Code of Practice and Ethics for Healthcare Assistants
A code of practice is a set of written rules and regulations concerning practice, dress and behaviour, to be observed by staff within both the residential workplace and in the community. The purpose of having a code of practice in a healthcare setting is to maintain high standards of care.
A code of ethics is a set of moral principles held by the healthcare worker which includes upholding the dignity of and respect for the care recipient and a pride in the discipline for which the code is written. We the Alliance of Health Care Assistants in Ireland (AHCAI) propose the following code of practice and ethics for our members.
Healthcare Assistants in Ireland provide assistance, support and direct personal care to care recipients in a variety of institutional settings such as hospitals, clinics, nursing homes, and in community settings, caring for people in their own homes and in specialist units for people with different types of disability. Healthcare Assistants work in support of registered nurses and other health professionals.
Code of Practice
- In the interest of infection control, freshly laundered uniform/clothes to be worn on duty, uniform should not be worn in the street.
- No jewellery on duty other than a plain wedding band.
- A fob-watch rather than a wrist watch to be worn.
- Tie hair back from the face and keep fingernails short.
- In the interest of safety wear flat, comfortable, non-slip shoes with enclosed heel.
- Switch off your personal phone while on duty.
In the Community:
- Remove outer wear on entering the house
- Switch phone to silent while attending to care recipients.
- Wash hands on entering and prior to leaving the house.
- Wear disposable apron when carrying out tasks.
- Do not bring healthcare products belonging to or used by care recipients from one house to another.
- Dispose of healthcare waste as per local policy.
- Maintain confidentiality regarding all information concerning the care recipients. Report to line manager should there be information which may be detrimental to the care recipients’ health or wellbeing.
- Care for each care recipient according to their needs, regardless of their ethnicity, culture, religious beliefs, personal attributes, age, social status, gender or sexual orientation.
- Promote and encourage independence in the care recipient.
- Speak English in the presence of the care recipient and always include the care recipient in the conversation while carrying out personal tasks.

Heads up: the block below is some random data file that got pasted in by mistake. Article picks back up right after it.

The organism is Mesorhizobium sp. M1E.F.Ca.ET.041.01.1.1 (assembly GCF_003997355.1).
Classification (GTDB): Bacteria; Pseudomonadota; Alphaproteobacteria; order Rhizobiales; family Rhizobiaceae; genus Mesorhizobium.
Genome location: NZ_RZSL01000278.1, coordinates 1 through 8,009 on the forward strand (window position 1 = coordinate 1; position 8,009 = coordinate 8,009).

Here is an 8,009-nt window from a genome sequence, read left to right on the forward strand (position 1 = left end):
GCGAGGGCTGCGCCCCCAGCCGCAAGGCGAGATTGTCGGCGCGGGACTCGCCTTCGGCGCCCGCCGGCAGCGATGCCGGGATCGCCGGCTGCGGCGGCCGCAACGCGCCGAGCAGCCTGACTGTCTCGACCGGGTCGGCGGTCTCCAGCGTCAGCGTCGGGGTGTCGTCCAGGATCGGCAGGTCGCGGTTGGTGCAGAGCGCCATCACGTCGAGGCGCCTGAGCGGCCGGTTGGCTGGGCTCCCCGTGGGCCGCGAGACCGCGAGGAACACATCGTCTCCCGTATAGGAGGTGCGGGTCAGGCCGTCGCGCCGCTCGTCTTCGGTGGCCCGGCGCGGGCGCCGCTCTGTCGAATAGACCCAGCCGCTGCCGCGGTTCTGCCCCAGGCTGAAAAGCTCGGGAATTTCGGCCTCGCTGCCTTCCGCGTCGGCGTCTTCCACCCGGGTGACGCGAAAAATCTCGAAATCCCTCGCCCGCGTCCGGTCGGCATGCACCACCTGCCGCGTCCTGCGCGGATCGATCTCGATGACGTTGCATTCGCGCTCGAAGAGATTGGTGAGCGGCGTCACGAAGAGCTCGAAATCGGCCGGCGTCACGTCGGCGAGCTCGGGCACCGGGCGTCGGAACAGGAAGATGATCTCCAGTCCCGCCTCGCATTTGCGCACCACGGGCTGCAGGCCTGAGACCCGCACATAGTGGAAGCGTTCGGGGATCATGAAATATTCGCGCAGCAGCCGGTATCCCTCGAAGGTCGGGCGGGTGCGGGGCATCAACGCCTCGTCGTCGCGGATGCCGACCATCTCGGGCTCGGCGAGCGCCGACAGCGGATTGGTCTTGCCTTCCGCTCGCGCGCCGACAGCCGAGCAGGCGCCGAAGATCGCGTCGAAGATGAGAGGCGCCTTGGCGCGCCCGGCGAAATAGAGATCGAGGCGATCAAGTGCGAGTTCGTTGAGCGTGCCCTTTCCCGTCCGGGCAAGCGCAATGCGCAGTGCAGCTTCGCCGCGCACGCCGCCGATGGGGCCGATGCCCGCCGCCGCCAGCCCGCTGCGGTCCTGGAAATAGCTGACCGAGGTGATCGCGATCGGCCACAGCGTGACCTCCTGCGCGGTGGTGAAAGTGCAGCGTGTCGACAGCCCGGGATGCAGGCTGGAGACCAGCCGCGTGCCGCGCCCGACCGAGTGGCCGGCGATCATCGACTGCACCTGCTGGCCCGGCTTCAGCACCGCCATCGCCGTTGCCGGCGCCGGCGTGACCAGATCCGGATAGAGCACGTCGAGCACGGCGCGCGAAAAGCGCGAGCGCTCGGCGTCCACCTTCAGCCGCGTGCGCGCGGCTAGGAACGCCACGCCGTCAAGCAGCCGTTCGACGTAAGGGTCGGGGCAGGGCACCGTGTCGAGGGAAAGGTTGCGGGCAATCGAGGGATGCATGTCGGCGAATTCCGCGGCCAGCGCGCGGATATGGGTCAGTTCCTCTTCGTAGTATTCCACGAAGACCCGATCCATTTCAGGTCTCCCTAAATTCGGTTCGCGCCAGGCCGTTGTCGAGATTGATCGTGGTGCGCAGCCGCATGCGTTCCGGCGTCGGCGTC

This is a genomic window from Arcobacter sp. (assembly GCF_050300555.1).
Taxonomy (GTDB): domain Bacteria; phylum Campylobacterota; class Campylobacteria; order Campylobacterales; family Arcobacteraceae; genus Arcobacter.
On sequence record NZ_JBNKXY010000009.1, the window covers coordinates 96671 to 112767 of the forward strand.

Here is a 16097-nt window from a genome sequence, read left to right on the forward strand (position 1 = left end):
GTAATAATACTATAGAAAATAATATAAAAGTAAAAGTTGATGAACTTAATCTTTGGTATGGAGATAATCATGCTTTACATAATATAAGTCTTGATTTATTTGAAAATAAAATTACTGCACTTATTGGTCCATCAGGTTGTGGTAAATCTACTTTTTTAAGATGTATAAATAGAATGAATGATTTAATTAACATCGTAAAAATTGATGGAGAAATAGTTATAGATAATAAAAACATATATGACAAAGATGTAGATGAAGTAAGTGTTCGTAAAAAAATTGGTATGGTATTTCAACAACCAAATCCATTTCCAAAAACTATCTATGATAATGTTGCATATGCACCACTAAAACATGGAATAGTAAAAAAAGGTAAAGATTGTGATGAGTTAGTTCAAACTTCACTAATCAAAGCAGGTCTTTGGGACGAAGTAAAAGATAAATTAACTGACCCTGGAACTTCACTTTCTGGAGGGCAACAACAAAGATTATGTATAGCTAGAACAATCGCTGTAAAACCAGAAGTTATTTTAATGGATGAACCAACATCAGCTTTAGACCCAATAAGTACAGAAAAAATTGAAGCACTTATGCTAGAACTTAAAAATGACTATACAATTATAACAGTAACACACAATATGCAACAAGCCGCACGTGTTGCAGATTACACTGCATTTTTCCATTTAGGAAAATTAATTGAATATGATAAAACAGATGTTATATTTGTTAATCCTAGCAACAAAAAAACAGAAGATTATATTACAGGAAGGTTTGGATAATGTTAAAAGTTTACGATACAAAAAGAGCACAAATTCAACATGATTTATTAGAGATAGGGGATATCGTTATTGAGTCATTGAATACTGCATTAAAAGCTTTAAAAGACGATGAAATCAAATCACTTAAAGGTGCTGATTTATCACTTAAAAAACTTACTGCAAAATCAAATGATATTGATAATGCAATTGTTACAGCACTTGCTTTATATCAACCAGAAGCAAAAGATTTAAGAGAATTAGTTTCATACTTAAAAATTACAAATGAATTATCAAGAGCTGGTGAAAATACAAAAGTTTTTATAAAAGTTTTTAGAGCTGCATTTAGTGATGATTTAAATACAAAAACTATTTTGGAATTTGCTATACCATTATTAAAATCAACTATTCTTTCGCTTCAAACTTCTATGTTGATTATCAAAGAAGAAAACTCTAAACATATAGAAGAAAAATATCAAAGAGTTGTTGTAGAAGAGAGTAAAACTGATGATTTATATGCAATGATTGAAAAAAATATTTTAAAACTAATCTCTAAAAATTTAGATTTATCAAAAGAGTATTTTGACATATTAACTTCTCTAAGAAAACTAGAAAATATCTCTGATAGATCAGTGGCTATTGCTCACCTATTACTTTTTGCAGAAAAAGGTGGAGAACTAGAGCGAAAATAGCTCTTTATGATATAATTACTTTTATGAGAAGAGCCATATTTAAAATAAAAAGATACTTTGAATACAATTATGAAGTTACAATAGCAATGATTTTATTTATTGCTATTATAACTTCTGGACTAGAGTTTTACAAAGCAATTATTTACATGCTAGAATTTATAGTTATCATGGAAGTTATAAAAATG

- Refuse gifts or favours from care recipients in the interest of maintaining an uncompromised working relationship.
- If care recipient insists on giving you a gift, document it and inform your line manager so the family can be informed.
The Healthcare Assistant
- Be on duty on time and pass clear comprehensive information regarding patient care to colleagues coming on duty at the end of your shift.
- In the community setting document your visit in the care recipients chart ensuring all details are correct.
- Adhere to local policy regarding staff illness and sick leave.
- Develop a good, co-operative working relationship with colleagues and managers as a member of the multidisciplinary care team.
- Work within the scope of practice written in your employment contract.
- Ensure knowledge and competency in the tasks expected of you in the workplace. Inform your line manager of your lack of knowledge or competence to carry out a task requested of you.
- Attend continuing professional development (CPD) courses.
- Take no personal phone calls on duty
- Take no photos of care recipients without the prior permission of the care recipient and the Director/Manager of services.
Reporting & Record Keeping
- Report appropriately to your line manager or Senior Nursing Officer anything which does or might compromise your patient’s health, wellbeing or safety.
- Keep a written note of the report and its follow up.
- Record accurately in the care recipients’ chart or care plan according to local policy.
Code of Ethics
- Show respect for care recipients and colleagues
- Respect the uniqueness and dignity of the care recipient.
- Maintain a high degree of integrity and honesty at all times.
- Develop a relationship of respect and trust with the care recipient and their family.
- Be honest and accountable in your practice
- Put the safety and dignity of the care recipients before loyalty to a colleague should you observe unsafe practice or unacceptable conduct in that colleague.
The Nursing and Midwifery Board (2014) Code of Professional Conduct and Ethics for Registered Nurses and Registered Midwives. Dublin
CORU 2010, Framework for a Common Code of Professional Conduct and Ethics, Dublin, Health and Social Care Professionals Council,